So far, 2001 is shaping up to be a landmark year in Cayman, which has not only seen the Cayman Islands removed from the Financial Action Task Force (FATF) list, but has also seen a mini-explosion in growth. Twenty new companies had been formed and licensed at, June 30 2001, and another 25 companies were presently under review for licencing (awaiting finalisation of their start-ups). In comparison with the similar period in 2000, this represents a 29% increase in activity year-on-year.

Portfolio concept
The last year has also seen a wider application of Cayman's segregated portfolio company (SPC) concept. Almost a quarter of the captives set up in the last year took this form. At the present time, there are 33 such facilities, with a total of 144 portfolios or cells. Since the SPC concept was only introduced in 1998, this represents steady growth which is gathering momentum. In some cases, existing captives have been converted into SPCs to respond to a new business opportunity.

The Cayman Islands are the domicile of choice for 527 captives writing more than $3.7bn in premiums and totalling $15.7bn in assets. Why is this?

Certainly, Cayman's captive market is in expansion. The most common theme underlying captive formation so far this year has been hardening markets. A closer examination of the growth shows that ten companies are being formed in the US healthcare sector, arising from the withdrawal of coverage and severe rate hikes. Even longstanding relationships between the insured and insurer are unravelling. The long-term care industry has been particularly hit hard with the toughening market. In the Cayman Islands, local captive management expertise in the area of healthcare is resulting in strong, structured captive solutions.

Other formations have arisen principally as a result of tightening in workers' compensation and property rates.

The types of organisations that form captives are highly diversified. Industries range from hospital systems, finance, retail, and automotive to heavy industrial, chemical and public utilities.

Cayman's appeal as a captive domicile has two main ingredients. Firstly, the service infrastructure is very well developed over a broad range of financial services. Cayman is, after all, the fifth largest financial centre in the world. Secondly, the regulatory style continues to recognise the business purposes of licensed operations.

The infrastructure of the Cayman Islands is a major factor. Every licenced captive company must have a licenced insurance manager and must appoint an auditor at the time of their application. The insurance managers are critical to the captive process and provide not only the necessary duties of ensuring compliance and operational management, but are also an essential element of the recent growth due to their professionalism and innovative approaches to risk management. The Cayman Islands has an extensive network of insurance professionals, major accounting firms and law firms with unparalled experience to assist in this process.

Managing success
The insurance managers are key to both of these aspects of Cayman's achievements. Their client focus ensures that all involved are clear about objectives. As a result, it is unusual for new applications and business plan changes to be declined by the authorities because they have been subject to a thorough sifting process first.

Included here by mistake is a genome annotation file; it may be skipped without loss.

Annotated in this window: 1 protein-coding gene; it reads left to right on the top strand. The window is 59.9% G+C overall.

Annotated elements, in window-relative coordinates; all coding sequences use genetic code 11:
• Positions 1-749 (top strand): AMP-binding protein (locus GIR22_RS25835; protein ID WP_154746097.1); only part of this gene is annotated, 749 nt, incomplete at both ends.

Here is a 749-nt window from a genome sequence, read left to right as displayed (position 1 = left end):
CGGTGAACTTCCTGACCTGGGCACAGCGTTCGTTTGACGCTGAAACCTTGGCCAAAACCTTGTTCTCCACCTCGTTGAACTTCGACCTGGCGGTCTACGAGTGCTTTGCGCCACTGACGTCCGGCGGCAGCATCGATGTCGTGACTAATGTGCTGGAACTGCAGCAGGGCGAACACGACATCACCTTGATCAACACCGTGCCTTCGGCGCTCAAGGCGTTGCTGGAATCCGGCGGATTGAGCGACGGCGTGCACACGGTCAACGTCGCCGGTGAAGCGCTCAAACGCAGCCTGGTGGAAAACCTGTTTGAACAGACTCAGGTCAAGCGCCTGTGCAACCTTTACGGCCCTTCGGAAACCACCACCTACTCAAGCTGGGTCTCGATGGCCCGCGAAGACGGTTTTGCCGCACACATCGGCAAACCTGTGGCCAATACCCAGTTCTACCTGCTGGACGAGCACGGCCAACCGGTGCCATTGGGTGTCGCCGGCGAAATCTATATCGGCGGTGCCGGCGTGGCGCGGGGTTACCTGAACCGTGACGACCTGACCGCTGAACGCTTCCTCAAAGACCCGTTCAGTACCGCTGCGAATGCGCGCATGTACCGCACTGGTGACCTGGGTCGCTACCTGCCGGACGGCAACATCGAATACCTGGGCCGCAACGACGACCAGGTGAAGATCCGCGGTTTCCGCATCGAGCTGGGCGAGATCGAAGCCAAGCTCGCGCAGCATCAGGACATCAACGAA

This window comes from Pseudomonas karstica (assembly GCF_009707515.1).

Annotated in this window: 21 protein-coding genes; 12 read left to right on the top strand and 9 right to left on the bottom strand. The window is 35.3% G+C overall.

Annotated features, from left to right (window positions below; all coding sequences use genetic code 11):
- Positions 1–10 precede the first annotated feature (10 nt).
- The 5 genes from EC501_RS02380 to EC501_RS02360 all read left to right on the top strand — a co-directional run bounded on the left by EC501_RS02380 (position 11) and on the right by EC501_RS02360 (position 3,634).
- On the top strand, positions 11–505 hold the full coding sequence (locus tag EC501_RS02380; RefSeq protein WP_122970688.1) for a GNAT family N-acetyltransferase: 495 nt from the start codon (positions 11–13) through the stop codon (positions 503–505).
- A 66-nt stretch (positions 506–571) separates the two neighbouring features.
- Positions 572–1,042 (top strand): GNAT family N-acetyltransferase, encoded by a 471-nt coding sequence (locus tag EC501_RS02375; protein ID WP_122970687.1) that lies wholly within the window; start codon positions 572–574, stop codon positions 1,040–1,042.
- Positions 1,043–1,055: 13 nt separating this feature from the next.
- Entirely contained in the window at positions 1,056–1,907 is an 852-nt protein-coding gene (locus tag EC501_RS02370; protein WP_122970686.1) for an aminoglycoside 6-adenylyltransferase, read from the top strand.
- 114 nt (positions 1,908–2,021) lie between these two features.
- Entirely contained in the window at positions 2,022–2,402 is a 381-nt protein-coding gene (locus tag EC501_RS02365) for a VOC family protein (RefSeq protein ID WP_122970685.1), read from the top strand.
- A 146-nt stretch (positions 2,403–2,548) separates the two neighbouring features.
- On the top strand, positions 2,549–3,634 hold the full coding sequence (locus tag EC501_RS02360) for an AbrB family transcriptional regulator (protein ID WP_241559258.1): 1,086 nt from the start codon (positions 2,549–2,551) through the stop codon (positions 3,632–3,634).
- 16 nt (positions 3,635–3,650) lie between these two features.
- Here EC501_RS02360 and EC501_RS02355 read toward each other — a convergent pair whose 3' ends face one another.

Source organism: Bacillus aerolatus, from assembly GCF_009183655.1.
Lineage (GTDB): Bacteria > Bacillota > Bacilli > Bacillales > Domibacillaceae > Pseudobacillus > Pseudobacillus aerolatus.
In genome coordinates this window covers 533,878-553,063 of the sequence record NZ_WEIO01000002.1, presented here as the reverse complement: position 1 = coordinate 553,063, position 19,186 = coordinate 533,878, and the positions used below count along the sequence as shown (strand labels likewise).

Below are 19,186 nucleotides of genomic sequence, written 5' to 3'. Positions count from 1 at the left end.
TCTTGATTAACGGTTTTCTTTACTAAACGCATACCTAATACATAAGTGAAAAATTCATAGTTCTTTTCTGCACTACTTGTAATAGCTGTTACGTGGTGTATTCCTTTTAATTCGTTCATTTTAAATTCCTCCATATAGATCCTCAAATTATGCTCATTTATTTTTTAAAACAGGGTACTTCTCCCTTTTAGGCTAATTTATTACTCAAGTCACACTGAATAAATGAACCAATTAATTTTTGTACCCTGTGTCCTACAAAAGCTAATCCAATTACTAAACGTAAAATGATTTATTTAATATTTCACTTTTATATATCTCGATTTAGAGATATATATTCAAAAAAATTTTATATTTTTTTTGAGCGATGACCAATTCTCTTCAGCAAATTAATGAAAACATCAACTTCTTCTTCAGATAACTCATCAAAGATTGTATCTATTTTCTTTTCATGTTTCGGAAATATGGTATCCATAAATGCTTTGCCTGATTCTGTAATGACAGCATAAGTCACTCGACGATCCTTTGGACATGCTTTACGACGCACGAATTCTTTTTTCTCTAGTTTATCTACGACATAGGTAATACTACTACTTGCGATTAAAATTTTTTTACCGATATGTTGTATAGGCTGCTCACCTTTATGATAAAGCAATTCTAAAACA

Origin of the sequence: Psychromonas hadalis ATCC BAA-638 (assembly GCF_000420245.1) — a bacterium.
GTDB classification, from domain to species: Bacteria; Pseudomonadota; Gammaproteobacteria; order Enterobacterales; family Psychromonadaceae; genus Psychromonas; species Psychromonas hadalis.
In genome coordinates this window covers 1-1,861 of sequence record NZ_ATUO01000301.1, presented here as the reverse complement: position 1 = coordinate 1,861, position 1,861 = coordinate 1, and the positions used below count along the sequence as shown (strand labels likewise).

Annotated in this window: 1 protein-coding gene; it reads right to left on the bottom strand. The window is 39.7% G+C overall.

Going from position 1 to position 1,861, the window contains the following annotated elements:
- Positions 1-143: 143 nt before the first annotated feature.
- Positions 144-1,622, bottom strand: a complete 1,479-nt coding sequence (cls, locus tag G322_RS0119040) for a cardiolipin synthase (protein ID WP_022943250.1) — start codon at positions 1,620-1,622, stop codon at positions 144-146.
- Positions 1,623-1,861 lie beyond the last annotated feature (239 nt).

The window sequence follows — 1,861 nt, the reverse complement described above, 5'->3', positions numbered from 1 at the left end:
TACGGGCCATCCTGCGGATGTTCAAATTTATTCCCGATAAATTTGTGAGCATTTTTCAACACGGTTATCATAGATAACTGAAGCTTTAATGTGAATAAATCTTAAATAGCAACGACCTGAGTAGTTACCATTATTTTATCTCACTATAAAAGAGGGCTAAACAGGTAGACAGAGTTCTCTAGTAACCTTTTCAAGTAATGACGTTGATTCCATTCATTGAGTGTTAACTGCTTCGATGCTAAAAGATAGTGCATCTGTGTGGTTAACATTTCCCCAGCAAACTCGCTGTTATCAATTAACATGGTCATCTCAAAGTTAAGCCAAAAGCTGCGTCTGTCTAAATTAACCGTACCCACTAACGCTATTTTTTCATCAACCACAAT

On the regulatory front, 2001 was a particularly active time for offshore financial centres, as far as international scrutiny was concerned.

In June 2001, The Cayman Islands was officially removed from the FATF list of non-co-operative countries. The confirmation that the Cayman Islands is fully compliant with all of the FATF's 25 criteria used for the evaluation off non-co-operative countries and territories was made on 22 June , 2001 following an on-site inspection of Cayman's regulatory regime and the financial industry on 30 April and 1 May.

The inspection was undertaken by a team from the Review Group of the Americas of the Financial Action Task Force. The purpose of the inspection was to assess at first hand how the legislative changes that have been enacted in the Cayman Islands work in practice and to what extent they meet the deficiencies identified by the FATF in June 2000.

Will flexibility remain?
A small group of critics may convey scepticism that with new legislation and increased presence of overseas bodies such as the FATF, the Cayman Islands may no longer be able to retain the flexibility that has contributed to the flourishing industry.

This, of course, has no basis in fact but strong roots in fear. It is still possible to have a business plan amendment reviewed, discussed and processed in as little as two working days, assuming all the proper documentation is provided. Whilst there have been certain changes in the information required prior to the approval of directors and shareholders, these changes will have minimal impact.

Cayman Islands regulation has not fundamentally changed and regulators continue to be approachable and responsive. The insurance sector is strong and thriving, and our job as insurance regulators is not only to ensure solvency, but as importantly, it is to provide an environment where potential and existing captives continue to expand and thrive with the minimal amount of bureaucracy and red-tape possible.

So far in 2001, this goal has been achieved, and looks like being reinforced to generate another excellent year for Cayman captives.